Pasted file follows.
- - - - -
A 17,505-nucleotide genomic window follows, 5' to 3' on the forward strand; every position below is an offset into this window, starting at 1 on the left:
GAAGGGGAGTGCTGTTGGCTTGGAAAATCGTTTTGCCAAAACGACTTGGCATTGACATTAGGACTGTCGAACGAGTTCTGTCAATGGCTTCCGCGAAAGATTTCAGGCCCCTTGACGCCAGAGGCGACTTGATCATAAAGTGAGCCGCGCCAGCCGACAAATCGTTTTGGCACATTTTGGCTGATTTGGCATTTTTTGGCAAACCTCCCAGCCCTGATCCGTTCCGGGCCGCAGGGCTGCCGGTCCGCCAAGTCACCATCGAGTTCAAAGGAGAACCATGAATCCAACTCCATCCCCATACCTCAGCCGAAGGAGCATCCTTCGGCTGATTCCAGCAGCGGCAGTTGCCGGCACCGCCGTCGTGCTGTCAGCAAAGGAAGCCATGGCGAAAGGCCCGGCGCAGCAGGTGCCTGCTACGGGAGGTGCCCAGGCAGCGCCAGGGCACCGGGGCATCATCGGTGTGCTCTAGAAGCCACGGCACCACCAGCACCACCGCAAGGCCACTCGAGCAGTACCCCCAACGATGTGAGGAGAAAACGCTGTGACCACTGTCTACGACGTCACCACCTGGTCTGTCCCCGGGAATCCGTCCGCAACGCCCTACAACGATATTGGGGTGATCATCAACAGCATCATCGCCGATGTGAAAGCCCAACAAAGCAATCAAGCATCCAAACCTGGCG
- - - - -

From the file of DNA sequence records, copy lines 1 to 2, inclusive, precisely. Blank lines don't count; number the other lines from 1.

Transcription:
A 17,505-nucleotide genomic window follows, 5' to 3' on the forward strand; every position below is an offset into this window, starting at 1 on the left:
GAAGGGGAGTGCTGTTGGCTTGGAAAATCGTTTTGCCAAAACGACTTGGCATTGACATTAGGACTGTCGAACGAGTTCTGTCAATGGCTTCCGCGAAAGATTTCAGGCCCCTTGACGCCAGAGGCGACTTGATCATAAAGTGAGCCGCGCCAGCCGACAAATCGTTTTGGCACATTTTGGCTGATTTGGCATTTTTTGGCAAACCTCCCAGCCCTGATCCGTTCCGGGCCGCAGGGCTGCCGGTCCGCCAAGTCACCATCGAGTTCAAAGGAGAACCATGAATCCAACTCCATCCCCATACCTCAGCCGAAGGAGCATCCTTCGGCTGATTCCAGCAGCGGCAGTTGCCGGCACCGCCGTCGTGCTGTCAGCAAAGGAAGCCATGGCGAAAGGCCCGGCGCAGCAGGTGCCTGCTACGGGAGGTGCCCAGGCAGCGCCAGGGCACCGGGGCATCATCGGTGTGCTCTAGAAGCCACGGCACCACCAGCACCACCGCAAGGCCACTCGAGCAGTACCCCCAACGATGTGAGGAGAAAACGCTGTGACCACTGTCTACGACGTCACCACCTGGTCTGTCCCCGGGAATCCGTCCGCAACGCCCTACAACGATATTGGGGTGATCATCAACAGCATCATCGCCGATGTGAAAGCCCAACAAAGCAATCAAGCATCCAAACCTGGCG